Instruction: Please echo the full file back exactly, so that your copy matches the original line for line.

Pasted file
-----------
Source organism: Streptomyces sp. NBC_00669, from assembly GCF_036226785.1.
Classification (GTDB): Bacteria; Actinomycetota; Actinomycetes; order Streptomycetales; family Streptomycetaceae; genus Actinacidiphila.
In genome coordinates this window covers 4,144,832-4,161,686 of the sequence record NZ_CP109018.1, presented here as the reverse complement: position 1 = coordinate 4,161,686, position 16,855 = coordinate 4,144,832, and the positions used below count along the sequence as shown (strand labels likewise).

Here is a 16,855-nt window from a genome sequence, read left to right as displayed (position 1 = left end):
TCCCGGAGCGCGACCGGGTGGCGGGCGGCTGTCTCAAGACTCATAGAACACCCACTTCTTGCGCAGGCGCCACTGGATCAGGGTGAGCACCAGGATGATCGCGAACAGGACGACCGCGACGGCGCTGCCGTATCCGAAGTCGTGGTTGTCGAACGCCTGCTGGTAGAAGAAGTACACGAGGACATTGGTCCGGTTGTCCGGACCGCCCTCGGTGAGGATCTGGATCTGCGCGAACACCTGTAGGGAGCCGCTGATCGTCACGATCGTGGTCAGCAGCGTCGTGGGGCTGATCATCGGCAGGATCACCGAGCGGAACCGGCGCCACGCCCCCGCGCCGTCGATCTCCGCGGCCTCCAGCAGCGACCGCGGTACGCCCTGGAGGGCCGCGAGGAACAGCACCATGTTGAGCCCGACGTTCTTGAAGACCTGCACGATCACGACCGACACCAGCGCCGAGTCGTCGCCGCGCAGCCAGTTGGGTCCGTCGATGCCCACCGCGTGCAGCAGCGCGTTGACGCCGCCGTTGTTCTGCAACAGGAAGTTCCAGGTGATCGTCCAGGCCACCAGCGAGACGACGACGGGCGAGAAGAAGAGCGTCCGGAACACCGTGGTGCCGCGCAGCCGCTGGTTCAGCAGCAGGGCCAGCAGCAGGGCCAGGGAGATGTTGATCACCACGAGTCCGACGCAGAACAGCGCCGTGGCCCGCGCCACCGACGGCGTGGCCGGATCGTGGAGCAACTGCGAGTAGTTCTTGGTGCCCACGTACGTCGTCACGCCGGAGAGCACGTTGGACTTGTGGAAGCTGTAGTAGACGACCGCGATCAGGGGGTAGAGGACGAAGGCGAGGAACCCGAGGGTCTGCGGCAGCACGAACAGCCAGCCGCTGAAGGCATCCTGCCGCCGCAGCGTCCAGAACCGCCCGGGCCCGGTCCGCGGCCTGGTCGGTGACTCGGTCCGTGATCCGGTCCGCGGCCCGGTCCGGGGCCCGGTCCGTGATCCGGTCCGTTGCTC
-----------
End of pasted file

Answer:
Source organism: Streptomyces sp. NBC_00669, from assembly GCF_036226785.1.
Classification (GTDB): Bacteria; Actinomycetota; Actinomycetes; order Streptomycetales; family Streptomycetaceae; genus Actinacidiphila.
In genome coordinates this window covers 4,144,832-4,161,686 of the sequence record NZ_CP109018.1, presented here as the reverse complement: position 1 = coordinate 4,161,686, position 16,855 = coordinate 4,144,832, and the positions used below count along the sequence as shown (strand labels likewise).

Here is a 16,855-nt window from a genome sequence, read left to right as displayed (position 1 = left end):
TCCCGGAGCGCGACCGGGTGGCGGGCGGCTGTCTCAAGACTCATAGAACACCCACTTCTTGCGCAGGCGCCACTGGATCAGGGTGAGCACCAGGATGATCGCGAACAGGACGACCGCGACGGCGCTGCCGTATCCGAAGTCGTGGTTGTCGAACGCCTGCTGGTAGAAGAAGTACACGAGGACATTGGTCCGGTTGTCCGGACCGCCCTCGGTGAGGATCTGGATCTGCGCGAACACCTGTAGGGAGCCGCTGATCGTCACGATCGTGGTCAGCAGCGTCGTGGGGCTGATCATCGGCAGGATCACCGAGCGGAACCGGCGCCACGCCCCCGCGCCGTCGATCTCCGCGGCCTCCAGCAGCGACCGCGGTACGCCCTGGAGGGCCGCGAGGAACAGCACCATGTTGAGCCCGACGTTCTTGAAGACCTGCACGATCACGACCGACACCAGCGCCGAGTCGTCGCCGCGCAGCCAGTTGGGTCCGTCGATGCCCACCGCGTGCAGCAGCGCGTTGACGCCGCCGTTGTTCTGCAACAGGAAGTTCCAGGTGATCGTCCAGGCCACCAGCGAGACGACGACGGGCGAGAAGAAGAGCGTCCGGAACACCGTGGTGCCGCGCAGCCGCTGGTTCAGCAGCAGGGCCAGCAGCAGGGCCAGGGAGATGTTGATCACCACGAGTCCGACGCAGAACAGCGCCGTGGCCCGCGCCACCGACGGCGTGGCCGGATCGTGGAGCAACTGCGAGTAGTTCTTGGTGCCCACGTACGTCGTCACGCCGGAGAGCACGTTGGACTTGTGGAAGCTGTAGTAGACGACCGCGATCAGGGGGTAGAGGACGAAGGCGAGGAACCCGAGGGTCTGCGGCAGCACGAACAGCCAGCCGCTGAAGGCATCCTGCCGCCGCAGCGTCCAGAACCGCCCGGGCCCGGTCCGCGGCCTGGTCGGTGACTCGGTCCGTGATCCGGTCCGCGGCCCGGTCCGGGGCCCGGTCCGTGATCCGGTCCGTTGCTC